Black-legged Ticks & Lyme Disease
Black-Legged Tick / Deer Tick
In 2016, 20% of Black-legged ticks (also called deer ticks) tested in the Ottawa area contained the Borrelia bacteria that causes Lyme Disease. The bacteria is transmitted through the bite of an infected tick attached to people and pets. Infected ticks spread north across the St. Lawrence River and 1000 Islands around 2006, and are now found throughout Canada and the United States.
Even if you remove a tick from your skin, it's imperative to get medical treatment as soon as possible to prevent permanent neurological problems. Ticks don't jump - they transfer to you or your pet as you pass by them on grass or branches. At a minimum, use insect repellant and inspect yourself and your pet for ticks after being in fields or woods. Hunters should note that ticks can remain on a deer carcass for some time. Use our links for information about prevention, symptoms, and treatment.
- Reported Cases of Lyme Disease
- 2018 332 (by Sep. 7)
- 2017 186
- 2016 74
- 2015 73
- 2014 22
- 2013 49
Tick Removal Procedures
Standard Tick Removal:
The bite is painless so look for a tick the size of a small seed with 8 legs. The tick attaches to your skin with their mandible (mouth), which has backward sloping barbs that hold it in. Once the tick attaches to the skin, it's difficult to pull it staight out. You must get a good grip near its mouth with fine-tip tweezers (not blunt-tip). An alternative is to loop dental floss tightly around the tick's mouthparts close to its attachment to the skin. Pull slowly and steadily upwards until the tick releases. Place the tick in a bottle or zip-lock bag with a damp paper towel (for testing). Wash the bite site with soap and water or rubbing alcohol.
Cautions: Never use a match, petroleum jelly or nail polish as this makes a tick burrow in, injectinging even more saliva into the skin! If any parts remain attached, try to remove them with tweezers. Clean the bite with soap and water or use rubbing alcohol. Watch for symptoms, and see a doctor immediately if any develop. [Tick Removal]
Easy Tick Removal:
An easier method is to rub the tick's body gently in a circular motion with the tip of a finger, moving its body around until it releases from the skin. You may wear gloves as a precaution. The tick should release from the skin in under a minute. [Video]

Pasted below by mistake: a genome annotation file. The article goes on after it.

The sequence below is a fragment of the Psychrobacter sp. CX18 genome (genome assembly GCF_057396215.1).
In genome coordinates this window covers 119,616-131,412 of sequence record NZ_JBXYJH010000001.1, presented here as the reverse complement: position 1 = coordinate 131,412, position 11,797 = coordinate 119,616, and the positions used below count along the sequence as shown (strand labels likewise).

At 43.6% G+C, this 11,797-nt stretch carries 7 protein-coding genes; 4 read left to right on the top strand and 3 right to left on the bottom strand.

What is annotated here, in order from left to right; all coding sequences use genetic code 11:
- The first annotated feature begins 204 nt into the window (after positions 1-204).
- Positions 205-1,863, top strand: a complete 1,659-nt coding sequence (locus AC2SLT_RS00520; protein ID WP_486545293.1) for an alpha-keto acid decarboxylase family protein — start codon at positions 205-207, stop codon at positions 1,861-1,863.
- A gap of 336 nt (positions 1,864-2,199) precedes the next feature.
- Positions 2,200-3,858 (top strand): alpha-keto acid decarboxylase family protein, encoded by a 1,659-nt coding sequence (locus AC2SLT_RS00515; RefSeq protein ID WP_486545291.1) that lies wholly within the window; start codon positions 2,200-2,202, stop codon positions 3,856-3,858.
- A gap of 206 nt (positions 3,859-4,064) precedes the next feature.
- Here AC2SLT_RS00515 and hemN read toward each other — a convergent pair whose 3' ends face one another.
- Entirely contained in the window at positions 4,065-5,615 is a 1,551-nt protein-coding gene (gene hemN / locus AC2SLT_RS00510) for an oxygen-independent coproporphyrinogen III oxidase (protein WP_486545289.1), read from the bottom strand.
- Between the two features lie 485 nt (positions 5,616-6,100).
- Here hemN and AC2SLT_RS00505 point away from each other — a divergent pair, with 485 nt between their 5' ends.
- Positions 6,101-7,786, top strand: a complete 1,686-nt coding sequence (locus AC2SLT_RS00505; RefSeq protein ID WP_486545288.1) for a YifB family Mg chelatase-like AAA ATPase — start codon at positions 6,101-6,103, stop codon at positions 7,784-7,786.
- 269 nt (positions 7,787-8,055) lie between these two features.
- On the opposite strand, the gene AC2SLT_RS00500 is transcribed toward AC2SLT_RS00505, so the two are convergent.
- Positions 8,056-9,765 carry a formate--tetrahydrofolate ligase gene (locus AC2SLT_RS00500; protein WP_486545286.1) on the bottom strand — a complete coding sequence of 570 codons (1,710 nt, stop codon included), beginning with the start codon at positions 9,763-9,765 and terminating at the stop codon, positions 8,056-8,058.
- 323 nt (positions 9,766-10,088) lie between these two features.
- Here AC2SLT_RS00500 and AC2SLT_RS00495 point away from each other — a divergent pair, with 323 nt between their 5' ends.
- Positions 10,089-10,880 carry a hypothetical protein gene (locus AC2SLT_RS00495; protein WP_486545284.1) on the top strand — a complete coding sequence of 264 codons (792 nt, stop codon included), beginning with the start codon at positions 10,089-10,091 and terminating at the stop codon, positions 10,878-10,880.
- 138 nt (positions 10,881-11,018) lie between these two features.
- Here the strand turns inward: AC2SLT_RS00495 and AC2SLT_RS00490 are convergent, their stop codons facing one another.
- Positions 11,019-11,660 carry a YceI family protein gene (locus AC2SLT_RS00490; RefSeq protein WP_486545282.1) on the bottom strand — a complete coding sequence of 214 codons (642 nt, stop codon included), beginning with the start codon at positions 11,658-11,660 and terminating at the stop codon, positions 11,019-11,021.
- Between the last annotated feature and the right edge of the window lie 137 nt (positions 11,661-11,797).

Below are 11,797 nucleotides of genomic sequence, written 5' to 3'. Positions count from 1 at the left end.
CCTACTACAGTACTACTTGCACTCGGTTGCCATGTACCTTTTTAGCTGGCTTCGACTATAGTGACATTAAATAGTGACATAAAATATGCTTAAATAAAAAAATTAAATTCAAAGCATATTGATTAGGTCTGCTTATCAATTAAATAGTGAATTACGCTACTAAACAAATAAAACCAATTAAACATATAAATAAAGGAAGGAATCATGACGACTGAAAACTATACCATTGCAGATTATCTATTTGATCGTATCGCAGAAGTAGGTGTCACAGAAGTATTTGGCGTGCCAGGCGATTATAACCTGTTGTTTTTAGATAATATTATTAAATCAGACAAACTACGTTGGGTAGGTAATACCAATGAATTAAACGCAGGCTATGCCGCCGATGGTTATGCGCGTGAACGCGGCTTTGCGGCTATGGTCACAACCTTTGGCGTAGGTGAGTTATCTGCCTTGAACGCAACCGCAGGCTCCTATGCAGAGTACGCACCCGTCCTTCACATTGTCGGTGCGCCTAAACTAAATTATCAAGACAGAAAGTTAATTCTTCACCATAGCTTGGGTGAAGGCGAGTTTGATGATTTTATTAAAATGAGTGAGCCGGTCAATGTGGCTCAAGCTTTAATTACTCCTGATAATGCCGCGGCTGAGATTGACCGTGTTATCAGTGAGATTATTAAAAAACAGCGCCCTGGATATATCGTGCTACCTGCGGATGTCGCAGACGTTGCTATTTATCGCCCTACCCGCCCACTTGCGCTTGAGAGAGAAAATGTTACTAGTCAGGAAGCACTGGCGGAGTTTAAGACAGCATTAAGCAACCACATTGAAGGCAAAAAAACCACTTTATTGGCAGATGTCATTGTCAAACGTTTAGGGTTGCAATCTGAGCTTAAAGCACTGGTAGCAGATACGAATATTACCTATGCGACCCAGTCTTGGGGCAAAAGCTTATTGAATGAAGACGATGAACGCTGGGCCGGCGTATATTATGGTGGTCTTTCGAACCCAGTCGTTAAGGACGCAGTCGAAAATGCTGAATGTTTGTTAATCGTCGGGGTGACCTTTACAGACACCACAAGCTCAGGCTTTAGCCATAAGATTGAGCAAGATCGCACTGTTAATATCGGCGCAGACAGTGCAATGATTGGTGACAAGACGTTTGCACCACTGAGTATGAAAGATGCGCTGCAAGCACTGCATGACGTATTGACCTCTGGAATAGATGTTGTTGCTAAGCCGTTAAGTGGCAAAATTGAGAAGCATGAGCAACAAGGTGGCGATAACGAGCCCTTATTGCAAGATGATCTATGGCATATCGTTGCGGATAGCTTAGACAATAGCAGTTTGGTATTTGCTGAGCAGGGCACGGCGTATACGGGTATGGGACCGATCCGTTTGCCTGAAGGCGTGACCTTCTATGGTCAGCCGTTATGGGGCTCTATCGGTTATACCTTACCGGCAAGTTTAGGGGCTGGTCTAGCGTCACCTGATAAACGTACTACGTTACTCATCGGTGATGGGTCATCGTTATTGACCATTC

Capture the tick and dispose of it by soaking in rubbing alcohol or flush it down a toilet. If you are in an area which has ticks that carry Lyme Disease, put the tick in a jar or a sealed bag with a moist paper towel and contact your municipal Public Health Unit to have it tested. [Ottawa Public Health: phone 3-1-1 or 613-580-6744 or email email@example.com]
Lyme Disease in Dogs
Lyme disease was reported in dogs in the Manotick area in 2016. A veterinarian can recommend the correct topical or oral preventative for your dog. A Lyme vaccine is also available for dogs that are considered at riskŁ.
Lyme disease is an infection caused by Borrelia bacteria transmitted through the bite of an infected black-legged ticks (called deer ticks) on people and pets. (It is not carried by dog ticks.) The ticks become infected by feeding on the blood of infected rodents, birds, and deer, then pass it on to any bird, animal, human or pet they feed on. It is normally treated with anti-biotics, but diagnosis can be difficult after the first stage of the disease.
Most bites come from an immature tick during spring and summer. These are less than 2 mm long and difficult to see. The larger adult black-legged ticks are most active during late summer and are easier to notice. The ticks have a two year life cycle, normally becoming dormant in cold weather, but animals may harbour live ticks well into winter.
Ticks can easily attach themselves to dogs walking in long grass or bush. Infection typically occurs after the tick has been attached for 2-3 days, so it's important to check your dog regularly, particularly on skin near the eyes and ears. Save a removed tick and test it for Lyme Disease at the Public Health Unit for your municipality. [Ottawa Public Health: phone 3-1-1 or 613-580-6744 or email firstname.lastname@example.org]
Some symptoms of dogs who have acquired Lyme disease:
- swollen joints
- lack of appetite
- weight loss
- abnormal fluid buildup
- kidney problems